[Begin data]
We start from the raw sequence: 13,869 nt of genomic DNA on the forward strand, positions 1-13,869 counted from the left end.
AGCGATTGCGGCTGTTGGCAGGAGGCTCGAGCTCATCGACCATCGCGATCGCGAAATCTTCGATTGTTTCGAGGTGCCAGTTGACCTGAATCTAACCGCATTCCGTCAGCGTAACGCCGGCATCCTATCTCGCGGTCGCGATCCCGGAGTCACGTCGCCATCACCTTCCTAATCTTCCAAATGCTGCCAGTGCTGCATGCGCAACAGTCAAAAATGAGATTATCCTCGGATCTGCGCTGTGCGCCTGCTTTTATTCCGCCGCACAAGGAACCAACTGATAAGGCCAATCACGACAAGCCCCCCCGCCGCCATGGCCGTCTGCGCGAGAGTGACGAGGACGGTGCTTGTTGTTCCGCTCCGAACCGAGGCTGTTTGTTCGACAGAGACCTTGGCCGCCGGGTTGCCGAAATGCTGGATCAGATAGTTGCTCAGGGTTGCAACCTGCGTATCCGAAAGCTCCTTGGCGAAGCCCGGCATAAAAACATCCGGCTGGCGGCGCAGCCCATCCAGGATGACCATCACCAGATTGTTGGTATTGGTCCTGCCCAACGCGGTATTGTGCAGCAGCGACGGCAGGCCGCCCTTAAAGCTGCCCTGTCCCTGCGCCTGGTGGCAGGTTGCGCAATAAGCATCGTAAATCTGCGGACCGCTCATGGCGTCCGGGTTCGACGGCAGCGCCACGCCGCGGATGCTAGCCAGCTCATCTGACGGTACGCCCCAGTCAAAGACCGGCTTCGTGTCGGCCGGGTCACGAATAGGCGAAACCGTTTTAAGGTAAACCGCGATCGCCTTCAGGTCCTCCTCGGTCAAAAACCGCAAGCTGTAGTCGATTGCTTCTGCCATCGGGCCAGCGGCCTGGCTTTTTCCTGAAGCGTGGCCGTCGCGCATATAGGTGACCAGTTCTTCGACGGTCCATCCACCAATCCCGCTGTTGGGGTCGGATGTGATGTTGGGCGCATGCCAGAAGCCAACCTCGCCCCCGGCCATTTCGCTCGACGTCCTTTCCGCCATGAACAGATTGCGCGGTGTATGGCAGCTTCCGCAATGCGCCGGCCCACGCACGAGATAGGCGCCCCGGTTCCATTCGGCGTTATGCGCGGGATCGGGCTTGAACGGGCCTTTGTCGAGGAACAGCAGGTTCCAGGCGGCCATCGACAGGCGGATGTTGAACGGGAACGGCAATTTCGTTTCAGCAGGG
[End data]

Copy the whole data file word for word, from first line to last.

We start from the raw sequence: 13,869 nt of genomic DNA on the forward strand, positions 1-13,869 counted from the left end.
AGCGATTGCGGCTGTTGGCAGGAGGCTCGAGCTCATCGACCATCGCGATCGCGAAATCTTCGATTGTTTCGAGGTGCCAGTTGACCTGAATCTAACCGCATTCCGTCAGCGTAACGCCGGCATCCTATCTCGCGGTCGCGATCCCGGAGTCACGTCGCCATCACCTTCCTAATCTTCCAAATGCTGCCAGTGCTGCATGCGCAACAGTCAAAAATGAGATTATCCTCGGATCTGCGCTGTGCGCCTGCTTTTATTCCGCCGCACAAGGAACCAACTGATAAGGCCAATCACGACAAGCCCCCCCGCCGCCATGGCCGTCTGCGCGAGAGTGACGAGGACGGTGCTTGTTGTTCCGCTCCGAACCGAGGCTGTTTGTTCGACAGAGACCTTGGCCGCCGGGTTGCCGAAATGCTGGATCAGATAGTTGCTCAGGGTTGCAACCTGCGTATCCGAAAGCTCCTTGGCGAAGCCCGGCATAAAAACATCCGGCTGGCGGCGCAGCCCATCCAGGATGACCATCACCAGATTGTTGGTATTGGTCCTGCCCAACGCGGTATTGTGCAGCAGCGACGGCAGGCCGCCCTTAAAGCTGCCCTGTCCCTGCGCCTGGTGGCAGGTTGCGCAATAAGCATCGTAAATCTGCGGACCGCTCATGGCGTCCGGGTTCGACGGCAGCGCCACGCCGCGGATGCTAGCCAGCTCATCTGACGGTACGCCCCAGTCAAAGACCGGCTTCGTGTCGGCCGGGTCACGAATAGGCGAAACCGTTTTAAGGTAAACCGCGATCGCCTTCAGGTCCTCCTCGGTCAAAAACCGCAAGCTGTAGTCGATTGCTTCTGCCATCGGGCCAGCGGCCTGGCTTTTTCCTGAAGCGTGGCCGTCGCGCATATAGGTGACCAGTTCTTCGACGGTCCATCCACCAATCCCGCTGTTGGGGTCGGATGTGATGTTGGGCGCATGCCAGAAGCCAACCTCGCCCCCGGCCATTTCGCTCGACGTCCTTTCCGCCATGAACAGATTGCGCGGTGTATGGCAGCTTCCGCAATGCGCCGGCCCACGCACGAGATAGGCGCCCCGGTTCCATTCGGCGTTATGCGCGGGATCGGGCTTGAACGGGCCTTTGTCGAGGAACAGCAGGTTCCAGGCGGCCATCGACAGGCGGATGTTGAACGGGAACGGCAATTTCGTTTCAGCAGGG